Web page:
Does air pollution make outdoor exercise risky? What if you have asthma or another health problem?
Answers from Edward R. Laskowski, M.D.
While aerobic activity is one of the keys to a healthy lifestyle, air pollution and exercise can be an unhealthy combination. This is especially true if you have asthma, diabetes, heart or lung conditions, or lower respiratory disease.
Even when you're not exercising, exposure to air pollution can cause health problems. But with the combination of air pollution and exercise, the potential health problems are increased.
One reason for this increased risk may be that during aerobic activity, you usually inhale more air and breathe it more deeply into your lungs. And because you're likely to breathe mostly through your mouth during exercise, the air you breathe in generally bypasses your nasal passages, which normally filter airborne pollution particles.
Health problems that air pollution is associated with include:
- Damage to airways of the lungs
- Increased risk of asthma development
- Worsening of existing asthma or other lung conditions
- Increased risk of heart attacks and strokes
- Increased risk of death from lung cancer and cardiovascular disease
What's not clear with air pollution and exercise is how much exposure is a danger, or how long you have to be exposed.
And because exercise has clear health benefits, don't give up on exercise entirely, unless your doctor has instructed you to. Instead, focus on ways to minimize the risks of the air pollution and exercise combination.
To limit the effects of air pollution and exercise:
- Monitor air pollution levels. Most communities have a system for air pollution alerts. Contact your local or state air pollution control agency, the Environmental Protection Agency, a local hospital or your doctor for information. Local radio and television stations and newspapers also often report on air quality.
Time your workouts carefully. Avoid outdoor physical activity or reduce the intensity and duration of your outdoor exercise when an air quality alert has been issued.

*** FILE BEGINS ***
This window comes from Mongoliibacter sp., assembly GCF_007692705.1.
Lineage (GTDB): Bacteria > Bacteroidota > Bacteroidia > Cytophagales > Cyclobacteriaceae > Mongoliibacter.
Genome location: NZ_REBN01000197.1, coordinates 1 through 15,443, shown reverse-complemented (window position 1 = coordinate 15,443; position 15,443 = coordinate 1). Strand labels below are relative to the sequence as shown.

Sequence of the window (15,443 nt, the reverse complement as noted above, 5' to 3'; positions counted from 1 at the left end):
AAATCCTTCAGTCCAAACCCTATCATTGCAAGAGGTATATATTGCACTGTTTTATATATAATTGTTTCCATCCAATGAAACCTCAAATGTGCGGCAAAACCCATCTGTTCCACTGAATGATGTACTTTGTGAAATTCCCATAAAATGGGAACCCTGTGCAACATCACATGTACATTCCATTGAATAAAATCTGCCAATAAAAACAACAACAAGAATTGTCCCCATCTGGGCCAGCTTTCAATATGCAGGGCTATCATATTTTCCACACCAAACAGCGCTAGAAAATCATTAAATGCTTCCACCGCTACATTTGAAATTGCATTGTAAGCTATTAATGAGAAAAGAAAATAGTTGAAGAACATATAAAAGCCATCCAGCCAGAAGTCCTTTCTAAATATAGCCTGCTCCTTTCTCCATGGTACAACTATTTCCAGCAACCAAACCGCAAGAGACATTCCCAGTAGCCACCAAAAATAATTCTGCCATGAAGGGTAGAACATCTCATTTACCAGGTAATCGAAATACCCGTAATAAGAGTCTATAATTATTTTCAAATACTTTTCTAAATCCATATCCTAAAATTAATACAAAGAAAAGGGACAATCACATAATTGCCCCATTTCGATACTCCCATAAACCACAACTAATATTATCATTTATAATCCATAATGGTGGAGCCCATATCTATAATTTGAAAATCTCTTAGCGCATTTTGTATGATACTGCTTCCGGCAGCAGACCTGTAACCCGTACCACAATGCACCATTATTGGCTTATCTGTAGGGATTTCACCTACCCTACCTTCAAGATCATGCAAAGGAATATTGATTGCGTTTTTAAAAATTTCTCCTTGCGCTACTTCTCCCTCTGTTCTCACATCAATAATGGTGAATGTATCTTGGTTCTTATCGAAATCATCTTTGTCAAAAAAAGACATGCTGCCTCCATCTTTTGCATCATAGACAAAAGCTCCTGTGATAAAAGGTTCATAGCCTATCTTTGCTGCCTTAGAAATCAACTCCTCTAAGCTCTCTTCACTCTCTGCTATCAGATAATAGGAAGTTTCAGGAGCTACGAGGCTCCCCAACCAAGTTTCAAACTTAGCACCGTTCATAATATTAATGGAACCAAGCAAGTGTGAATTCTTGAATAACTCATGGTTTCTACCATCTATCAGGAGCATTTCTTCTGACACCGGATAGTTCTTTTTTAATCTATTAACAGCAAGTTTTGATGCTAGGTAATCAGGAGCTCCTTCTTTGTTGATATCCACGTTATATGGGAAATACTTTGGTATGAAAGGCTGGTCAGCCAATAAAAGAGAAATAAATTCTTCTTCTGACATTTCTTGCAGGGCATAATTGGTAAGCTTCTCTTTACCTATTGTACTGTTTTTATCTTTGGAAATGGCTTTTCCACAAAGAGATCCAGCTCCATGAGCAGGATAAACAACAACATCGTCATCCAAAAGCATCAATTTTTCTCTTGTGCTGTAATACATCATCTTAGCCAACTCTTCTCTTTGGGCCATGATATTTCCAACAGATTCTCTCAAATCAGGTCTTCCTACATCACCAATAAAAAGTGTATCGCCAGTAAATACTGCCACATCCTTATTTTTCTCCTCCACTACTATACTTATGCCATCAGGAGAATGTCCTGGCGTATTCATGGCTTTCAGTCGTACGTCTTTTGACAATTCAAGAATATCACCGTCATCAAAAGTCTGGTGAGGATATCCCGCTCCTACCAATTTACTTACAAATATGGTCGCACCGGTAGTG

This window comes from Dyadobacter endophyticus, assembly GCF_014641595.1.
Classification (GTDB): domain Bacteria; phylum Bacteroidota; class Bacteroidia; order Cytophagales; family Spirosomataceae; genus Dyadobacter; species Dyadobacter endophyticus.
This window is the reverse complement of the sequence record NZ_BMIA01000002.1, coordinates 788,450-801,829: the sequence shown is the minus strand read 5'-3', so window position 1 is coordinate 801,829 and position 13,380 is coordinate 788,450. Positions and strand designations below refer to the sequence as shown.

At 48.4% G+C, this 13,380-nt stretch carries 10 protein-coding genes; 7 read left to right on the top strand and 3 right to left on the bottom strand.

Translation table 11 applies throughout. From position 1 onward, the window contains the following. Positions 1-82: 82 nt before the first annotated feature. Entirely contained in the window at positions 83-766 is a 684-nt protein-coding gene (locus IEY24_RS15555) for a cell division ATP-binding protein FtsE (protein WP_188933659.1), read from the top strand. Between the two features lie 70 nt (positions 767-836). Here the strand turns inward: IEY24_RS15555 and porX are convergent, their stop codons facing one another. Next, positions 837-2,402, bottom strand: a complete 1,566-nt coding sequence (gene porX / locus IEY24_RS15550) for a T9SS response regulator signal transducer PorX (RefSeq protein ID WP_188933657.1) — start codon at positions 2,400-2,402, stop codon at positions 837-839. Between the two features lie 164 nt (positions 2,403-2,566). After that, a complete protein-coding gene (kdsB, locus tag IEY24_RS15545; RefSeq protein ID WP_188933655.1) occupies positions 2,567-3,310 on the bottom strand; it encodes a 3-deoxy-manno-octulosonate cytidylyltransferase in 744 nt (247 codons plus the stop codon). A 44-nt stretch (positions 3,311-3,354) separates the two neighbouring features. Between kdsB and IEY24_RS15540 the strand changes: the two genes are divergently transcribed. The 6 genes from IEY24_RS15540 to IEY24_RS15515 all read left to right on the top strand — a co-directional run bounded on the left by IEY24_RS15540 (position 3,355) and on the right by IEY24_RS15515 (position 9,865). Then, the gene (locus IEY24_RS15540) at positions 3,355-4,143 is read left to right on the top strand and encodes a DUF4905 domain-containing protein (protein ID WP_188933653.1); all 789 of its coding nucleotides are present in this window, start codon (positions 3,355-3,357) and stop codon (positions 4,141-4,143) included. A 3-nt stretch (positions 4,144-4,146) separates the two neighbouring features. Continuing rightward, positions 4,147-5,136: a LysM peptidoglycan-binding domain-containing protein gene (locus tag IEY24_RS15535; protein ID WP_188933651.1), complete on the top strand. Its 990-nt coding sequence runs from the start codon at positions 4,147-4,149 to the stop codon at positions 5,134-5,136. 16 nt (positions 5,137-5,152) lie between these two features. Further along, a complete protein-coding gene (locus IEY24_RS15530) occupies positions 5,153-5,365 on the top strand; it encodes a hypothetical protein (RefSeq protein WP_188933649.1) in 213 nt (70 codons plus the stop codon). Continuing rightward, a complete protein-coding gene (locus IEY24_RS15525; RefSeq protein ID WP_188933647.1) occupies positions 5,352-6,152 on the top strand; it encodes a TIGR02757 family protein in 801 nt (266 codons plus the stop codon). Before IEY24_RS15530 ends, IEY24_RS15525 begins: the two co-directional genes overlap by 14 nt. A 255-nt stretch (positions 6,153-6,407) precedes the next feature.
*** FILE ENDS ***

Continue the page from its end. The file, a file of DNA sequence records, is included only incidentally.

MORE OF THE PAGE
Also avoid outdoor activity when pollution levels tend to be highest, which is often midday or afternoon. Exercising during rush hour also can expose you to higher amounts of pollution.
- Avoid high-pollution areas. Pollution levels are likely to be highest within 50 feet (15 meters) of a road. Urban environments and outdoor smoking areas also have higher pollution levels. If possible, avoid these kinds of areas when exercising.
- Exercise indoors. Vary your routine with occasional indoor activities, especially on poor air quality days. Take a fitness class, check out a local gym or run laps on an indoor track.
If you have asthma, diabetes or another condition, check with your doctor about when it's safe for you to exercise.
May. 14, 2014
See more Expert Answers
- Mittleman MA. Air pollution, exercise and cardiovascular risk. The New England Journal of Medicine. 2007;357:1147.
- Impacts on your health. American Lung Association. http://www.lung.org/healthy-air/outdoor/protecting-your-health/impacts-on-your-health/. Accessed Feb. 10, 2014.
- Dangerous to breathe: Why EPA needs to protect us from coarse particles. American Lung Association. http://www.lung.org/healthy-air/outdoor/resources/. Accessed Feb. 10, 2014.
- Air quality index. American Lung Association. http://www.lung.org/healthy-air/outdoor/air-quality-index.html. Accessed Feb. 10, 2014.
- Rundell KW. Effects of air pollution on athlete health and performance. British Journal of Sports Medicine. 2012;46:407.
- Ways to be active. President's Council on Fitness, Sports & Nutrition. http://www.fitness.gov/be-active/ways-to-be-active/. Accessed Feb. 10, 2014.
- Giles LV, et al. The health effects of exercising in air pollution. Sports Medicine. 2014;44:223.
- Protect yourself. American Lung Association. http://www.lung.org/healthy-air/outdoor/protecting-your-health/protecting-yourself/. Accessed Feb. 10, 2014.